There’s the dining room table. It tends to get buried under a blizzard of school notices that come home in backpacks. Really buried.
We decided that brunch worked well for everyone for Easter. We would go with Eggs Benedict with the “Holidays” sauce. You read the last post, right? As I said before, I was hoping my Meyer lemon tree would be ready to celebrate with us. But, the tree that grows in the dining room is making me w-a-i-t for the rewards.
I have worked out a system for making my poached eggs ahead of time. They swirl in the boiling water and get dropped in a cold water bath. When I am ready to serve, the eggs are brought to temperature in warm water.
My older guy wanted to know how to make the poached eggs. I put him on swirling duty. Bringing a pot of water to a boil, I had him add the salt. And then, a good splash of white wine vinegar. I explained the vinegar helped the egg whites coagulate and wrap around the yolks. My son cracked an egg against the counter. He took the two egg shells and rocked the yolk back and forth. The egg white separated and he placed the yolk in a ramekin.
He took the thin wooden spoon and started to swirl the boiling water. Tilting the ramekin, I lowered the yolk into the water. It disappeared and immediately rolled over. It continued rolling as he kept the water moving.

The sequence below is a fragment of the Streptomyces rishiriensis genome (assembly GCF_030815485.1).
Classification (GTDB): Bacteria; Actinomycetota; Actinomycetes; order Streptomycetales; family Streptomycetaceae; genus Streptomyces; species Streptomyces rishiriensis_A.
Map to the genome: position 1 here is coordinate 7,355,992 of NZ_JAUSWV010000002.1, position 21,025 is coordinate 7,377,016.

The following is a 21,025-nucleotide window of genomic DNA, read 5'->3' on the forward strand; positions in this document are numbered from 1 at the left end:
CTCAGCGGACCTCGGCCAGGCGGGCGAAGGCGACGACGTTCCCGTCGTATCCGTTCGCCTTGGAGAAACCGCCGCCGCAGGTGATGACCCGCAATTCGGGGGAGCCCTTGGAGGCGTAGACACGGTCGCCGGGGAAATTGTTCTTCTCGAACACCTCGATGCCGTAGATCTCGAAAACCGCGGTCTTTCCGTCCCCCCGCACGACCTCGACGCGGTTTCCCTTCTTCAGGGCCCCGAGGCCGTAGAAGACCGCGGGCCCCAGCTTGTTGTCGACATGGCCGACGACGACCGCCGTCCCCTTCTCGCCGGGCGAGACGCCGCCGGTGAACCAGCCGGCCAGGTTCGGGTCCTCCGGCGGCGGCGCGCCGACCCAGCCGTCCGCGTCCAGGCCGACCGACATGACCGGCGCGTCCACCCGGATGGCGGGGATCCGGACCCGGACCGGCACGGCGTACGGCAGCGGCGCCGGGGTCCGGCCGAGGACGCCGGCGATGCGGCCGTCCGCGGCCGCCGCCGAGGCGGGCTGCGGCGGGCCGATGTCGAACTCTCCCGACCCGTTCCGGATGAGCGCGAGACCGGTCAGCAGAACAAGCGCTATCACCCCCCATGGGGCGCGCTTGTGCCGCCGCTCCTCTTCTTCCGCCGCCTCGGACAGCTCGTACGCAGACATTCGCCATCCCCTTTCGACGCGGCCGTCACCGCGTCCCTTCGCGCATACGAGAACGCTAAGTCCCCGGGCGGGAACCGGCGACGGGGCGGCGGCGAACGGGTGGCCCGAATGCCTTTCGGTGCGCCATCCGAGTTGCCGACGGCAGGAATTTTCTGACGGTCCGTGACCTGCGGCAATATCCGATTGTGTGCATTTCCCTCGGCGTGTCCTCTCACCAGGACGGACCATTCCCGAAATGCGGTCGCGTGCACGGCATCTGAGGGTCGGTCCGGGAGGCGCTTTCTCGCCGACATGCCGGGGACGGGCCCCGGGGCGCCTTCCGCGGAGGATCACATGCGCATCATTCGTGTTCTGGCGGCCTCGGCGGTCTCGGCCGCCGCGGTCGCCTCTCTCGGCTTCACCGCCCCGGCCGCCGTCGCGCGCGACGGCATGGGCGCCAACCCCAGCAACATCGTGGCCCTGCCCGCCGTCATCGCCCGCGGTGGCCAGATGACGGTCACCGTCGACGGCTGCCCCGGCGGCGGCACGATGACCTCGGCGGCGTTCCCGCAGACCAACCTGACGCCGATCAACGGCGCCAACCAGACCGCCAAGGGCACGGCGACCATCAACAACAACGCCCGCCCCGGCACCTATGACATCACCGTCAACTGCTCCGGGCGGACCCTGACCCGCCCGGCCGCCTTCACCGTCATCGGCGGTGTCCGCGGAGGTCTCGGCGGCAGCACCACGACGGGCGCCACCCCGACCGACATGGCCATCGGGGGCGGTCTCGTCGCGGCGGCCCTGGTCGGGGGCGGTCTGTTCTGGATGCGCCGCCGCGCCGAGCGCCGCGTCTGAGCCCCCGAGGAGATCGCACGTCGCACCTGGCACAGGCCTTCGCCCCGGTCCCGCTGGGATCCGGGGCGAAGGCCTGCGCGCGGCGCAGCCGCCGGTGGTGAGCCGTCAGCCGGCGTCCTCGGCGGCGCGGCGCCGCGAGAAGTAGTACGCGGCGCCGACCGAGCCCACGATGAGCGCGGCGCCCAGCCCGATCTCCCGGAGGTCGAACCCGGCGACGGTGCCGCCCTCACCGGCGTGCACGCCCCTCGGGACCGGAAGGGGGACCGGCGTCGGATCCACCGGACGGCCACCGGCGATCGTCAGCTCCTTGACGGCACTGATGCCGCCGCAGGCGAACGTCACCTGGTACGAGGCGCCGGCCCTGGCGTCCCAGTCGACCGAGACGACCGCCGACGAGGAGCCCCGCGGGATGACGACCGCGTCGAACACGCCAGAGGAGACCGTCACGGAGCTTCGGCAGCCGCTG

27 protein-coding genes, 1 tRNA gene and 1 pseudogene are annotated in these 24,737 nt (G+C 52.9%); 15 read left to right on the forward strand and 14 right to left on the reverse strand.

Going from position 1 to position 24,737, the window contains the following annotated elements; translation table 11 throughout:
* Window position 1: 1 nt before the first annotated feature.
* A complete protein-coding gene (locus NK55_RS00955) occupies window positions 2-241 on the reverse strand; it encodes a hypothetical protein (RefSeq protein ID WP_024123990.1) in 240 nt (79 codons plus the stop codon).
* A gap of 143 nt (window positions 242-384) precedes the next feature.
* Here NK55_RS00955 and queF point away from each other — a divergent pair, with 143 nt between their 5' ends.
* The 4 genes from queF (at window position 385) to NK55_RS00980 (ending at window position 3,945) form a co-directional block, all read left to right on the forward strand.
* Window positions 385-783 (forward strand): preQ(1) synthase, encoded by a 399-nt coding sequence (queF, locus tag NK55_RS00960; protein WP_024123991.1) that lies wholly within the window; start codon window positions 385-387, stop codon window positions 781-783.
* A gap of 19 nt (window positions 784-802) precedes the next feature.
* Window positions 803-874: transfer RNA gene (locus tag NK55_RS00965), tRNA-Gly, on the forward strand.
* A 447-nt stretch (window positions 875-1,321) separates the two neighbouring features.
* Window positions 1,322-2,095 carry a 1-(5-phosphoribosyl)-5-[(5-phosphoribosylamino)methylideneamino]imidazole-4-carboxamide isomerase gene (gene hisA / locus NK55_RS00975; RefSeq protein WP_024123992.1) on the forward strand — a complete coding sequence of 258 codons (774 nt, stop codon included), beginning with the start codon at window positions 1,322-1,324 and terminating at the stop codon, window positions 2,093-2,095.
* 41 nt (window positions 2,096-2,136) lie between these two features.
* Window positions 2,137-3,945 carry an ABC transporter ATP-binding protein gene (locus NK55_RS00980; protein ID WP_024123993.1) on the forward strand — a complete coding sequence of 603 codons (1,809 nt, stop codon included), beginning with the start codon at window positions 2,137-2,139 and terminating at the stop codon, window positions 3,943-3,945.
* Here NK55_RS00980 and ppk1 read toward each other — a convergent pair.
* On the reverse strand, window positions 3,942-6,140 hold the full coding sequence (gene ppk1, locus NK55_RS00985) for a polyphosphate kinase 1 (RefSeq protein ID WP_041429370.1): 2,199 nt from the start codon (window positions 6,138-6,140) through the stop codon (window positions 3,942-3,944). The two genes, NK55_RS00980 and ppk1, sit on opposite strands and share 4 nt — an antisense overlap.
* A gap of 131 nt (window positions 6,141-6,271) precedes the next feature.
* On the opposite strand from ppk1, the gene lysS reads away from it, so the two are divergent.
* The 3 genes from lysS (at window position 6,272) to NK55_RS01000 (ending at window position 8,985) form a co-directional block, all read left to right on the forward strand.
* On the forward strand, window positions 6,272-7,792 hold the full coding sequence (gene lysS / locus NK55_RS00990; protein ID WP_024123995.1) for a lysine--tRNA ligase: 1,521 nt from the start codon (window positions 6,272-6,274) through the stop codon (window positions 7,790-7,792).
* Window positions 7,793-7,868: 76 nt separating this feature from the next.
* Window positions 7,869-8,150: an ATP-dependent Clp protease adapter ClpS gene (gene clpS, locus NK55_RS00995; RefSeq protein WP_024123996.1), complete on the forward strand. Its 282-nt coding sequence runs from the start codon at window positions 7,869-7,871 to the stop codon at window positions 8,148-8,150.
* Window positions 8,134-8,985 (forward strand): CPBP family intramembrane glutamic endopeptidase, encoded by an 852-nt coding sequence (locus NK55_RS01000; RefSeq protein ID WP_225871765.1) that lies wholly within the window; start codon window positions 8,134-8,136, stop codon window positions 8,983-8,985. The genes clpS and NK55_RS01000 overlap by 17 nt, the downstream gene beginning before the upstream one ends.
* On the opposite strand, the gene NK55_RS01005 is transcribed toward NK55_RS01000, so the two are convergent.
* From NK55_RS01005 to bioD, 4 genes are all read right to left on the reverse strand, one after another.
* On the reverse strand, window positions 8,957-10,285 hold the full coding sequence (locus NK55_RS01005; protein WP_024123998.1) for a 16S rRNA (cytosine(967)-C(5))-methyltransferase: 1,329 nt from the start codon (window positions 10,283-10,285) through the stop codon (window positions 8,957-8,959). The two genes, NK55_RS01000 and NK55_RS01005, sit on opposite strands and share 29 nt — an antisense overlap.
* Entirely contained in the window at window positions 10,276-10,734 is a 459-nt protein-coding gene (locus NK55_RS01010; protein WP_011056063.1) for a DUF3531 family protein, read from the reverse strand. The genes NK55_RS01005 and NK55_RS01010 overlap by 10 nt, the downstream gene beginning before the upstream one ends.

He watched as the strings of egg white began to appear. And the fluttering ribbons slowly wrapped themselves around the yolk. Another few seconds, and he lifted the puffed pillow of egg out of the pot and into a cold water bath. “That was cool!”
As children are known to do, he displayed his awe at this technique. When told there were eleven more eggs to poach – he said I could do the rest.
The English muffins were crisped in the oven with the Canadian bacon. I grilled asparagus and caramelized shallots. The Hollandaise stayed warm on a double boiler.
We had our egg hunt with thirty colored eggs hidden outside. I assembled plates of crispy muffins and smoky ham. Then, potatoes and asparagus with their sweet shallots. The ham was topped with the eggs and Hollandaise spooned over the top.
Some fresh chives on top and we all sat down to brunch. And the dog slept under the table.
1 1/2 stick of butter (America’s Test Kitchen named Cabot the best butter and I agree.)
2 egg yolks
1 teaspoon salt
pinch of cayenne
3 tablespoons lemon juice
-Gently melt butter.
-In a blender, mix egg yolks, salt, cayenne, and lemon juice.
-With the blender running on low, slowly stream in the butter to mix.
Hollandaise can keep for an hour before serving. Loosen with a tablespoon of warm water and serve.